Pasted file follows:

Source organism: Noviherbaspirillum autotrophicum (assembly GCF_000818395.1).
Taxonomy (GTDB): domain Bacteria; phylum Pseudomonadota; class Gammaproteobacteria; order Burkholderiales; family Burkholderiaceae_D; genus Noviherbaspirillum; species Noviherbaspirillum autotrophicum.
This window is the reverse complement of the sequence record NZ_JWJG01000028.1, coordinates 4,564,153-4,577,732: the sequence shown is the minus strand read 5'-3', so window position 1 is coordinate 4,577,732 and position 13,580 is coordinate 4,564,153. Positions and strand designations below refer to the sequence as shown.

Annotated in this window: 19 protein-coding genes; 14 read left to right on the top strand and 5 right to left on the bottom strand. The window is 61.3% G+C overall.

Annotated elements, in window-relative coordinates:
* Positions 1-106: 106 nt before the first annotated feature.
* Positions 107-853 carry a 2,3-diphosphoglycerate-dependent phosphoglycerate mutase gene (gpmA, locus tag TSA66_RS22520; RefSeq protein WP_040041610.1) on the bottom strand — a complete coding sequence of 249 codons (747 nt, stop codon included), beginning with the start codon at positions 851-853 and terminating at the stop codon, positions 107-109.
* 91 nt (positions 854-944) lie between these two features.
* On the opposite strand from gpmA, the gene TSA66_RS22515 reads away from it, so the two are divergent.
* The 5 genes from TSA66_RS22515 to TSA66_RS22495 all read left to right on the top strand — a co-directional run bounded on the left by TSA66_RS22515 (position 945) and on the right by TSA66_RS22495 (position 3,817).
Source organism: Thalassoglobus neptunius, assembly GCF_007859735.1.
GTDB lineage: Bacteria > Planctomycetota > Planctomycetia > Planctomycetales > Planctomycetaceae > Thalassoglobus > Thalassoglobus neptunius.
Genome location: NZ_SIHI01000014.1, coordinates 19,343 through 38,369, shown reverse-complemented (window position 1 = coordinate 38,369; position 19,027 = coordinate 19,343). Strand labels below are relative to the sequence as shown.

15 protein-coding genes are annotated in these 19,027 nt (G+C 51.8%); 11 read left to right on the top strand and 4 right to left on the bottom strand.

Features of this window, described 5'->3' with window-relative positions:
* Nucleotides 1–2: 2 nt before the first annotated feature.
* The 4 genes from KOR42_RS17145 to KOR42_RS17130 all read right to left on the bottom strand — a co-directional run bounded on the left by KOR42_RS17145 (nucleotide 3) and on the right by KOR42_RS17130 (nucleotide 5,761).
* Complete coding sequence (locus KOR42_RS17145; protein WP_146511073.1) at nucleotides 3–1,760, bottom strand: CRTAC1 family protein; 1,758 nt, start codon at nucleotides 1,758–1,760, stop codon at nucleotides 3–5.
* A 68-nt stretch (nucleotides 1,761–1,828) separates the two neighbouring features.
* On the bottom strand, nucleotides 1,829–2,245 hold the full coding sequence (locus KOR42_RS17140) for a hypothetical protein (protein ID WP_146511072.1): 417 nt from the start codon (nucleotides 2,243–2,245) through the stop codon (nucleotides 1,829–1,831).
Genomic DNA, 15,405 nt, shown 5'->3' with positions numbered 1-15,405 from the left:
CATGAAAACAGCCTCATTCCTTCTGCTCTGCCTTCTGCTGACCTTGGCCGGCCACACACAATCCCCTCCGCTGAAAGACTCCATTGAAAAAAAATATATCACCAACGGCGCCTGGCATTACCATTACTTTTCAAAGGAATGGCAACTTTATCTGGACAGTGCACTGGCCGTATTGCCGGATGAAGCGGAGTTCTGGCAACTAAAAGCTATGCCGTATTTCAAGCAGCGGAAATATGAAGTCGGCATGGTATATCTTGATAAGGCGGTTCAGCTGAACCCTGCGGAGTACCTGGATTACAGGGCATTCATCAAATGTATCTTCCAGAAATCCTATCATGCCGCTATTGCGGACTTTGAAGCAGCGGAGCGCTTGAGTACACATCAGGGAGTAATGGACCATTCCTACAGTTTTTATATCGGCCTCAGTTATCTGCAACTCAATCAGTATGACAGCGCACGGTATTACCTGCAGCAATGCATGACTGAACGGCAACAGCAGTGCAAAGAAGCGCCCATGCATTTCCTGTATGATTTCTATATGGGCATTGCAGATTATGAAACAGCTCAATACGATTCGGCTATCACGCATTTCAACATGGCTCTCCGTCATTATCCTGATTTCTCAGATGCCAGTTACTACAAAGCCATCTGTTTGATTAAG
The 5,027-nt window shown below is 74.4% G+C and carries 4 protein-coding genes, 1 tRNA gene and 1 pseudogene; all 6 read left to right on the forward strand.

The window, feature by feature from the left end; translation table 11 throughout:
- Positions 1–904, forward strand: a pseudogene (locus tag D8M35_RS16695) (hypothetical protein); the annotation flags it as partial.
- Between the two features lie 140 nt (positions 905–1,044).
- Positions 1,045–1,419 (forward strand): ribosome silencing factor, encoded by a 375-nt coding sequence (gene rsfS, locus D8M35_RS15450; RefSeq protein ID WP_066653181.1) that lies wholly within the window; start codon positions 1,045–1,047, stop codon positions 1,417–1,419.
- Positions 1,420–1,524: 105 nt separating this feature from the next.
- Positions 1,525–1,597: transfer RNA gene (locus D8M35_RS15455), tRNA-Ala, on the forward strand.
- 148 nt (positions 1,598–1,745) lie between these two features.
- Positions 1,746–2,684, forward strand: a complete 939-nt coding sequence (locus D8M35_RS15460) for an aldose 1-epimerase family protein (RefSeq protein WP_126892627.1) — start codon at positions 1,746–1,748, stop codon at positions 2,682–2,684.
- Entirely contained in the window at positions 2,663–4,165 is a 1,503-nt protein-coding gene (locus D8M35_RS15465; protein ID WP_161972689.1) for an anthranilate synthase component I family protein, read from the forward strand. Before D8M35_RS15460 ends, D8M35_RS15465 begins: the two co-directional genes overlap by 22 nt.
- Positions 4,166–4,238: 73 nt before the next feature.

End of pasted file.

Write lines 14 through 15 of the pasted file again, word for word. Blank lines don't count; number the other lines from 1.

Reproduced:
15 protein-coding genes are annotated in these 19,027 nt (G+C 51.8%); 11 read left to right on the top strand and 4 right to left on the bottom strand.

Features of this window, described 5'->3' with window-relative positions: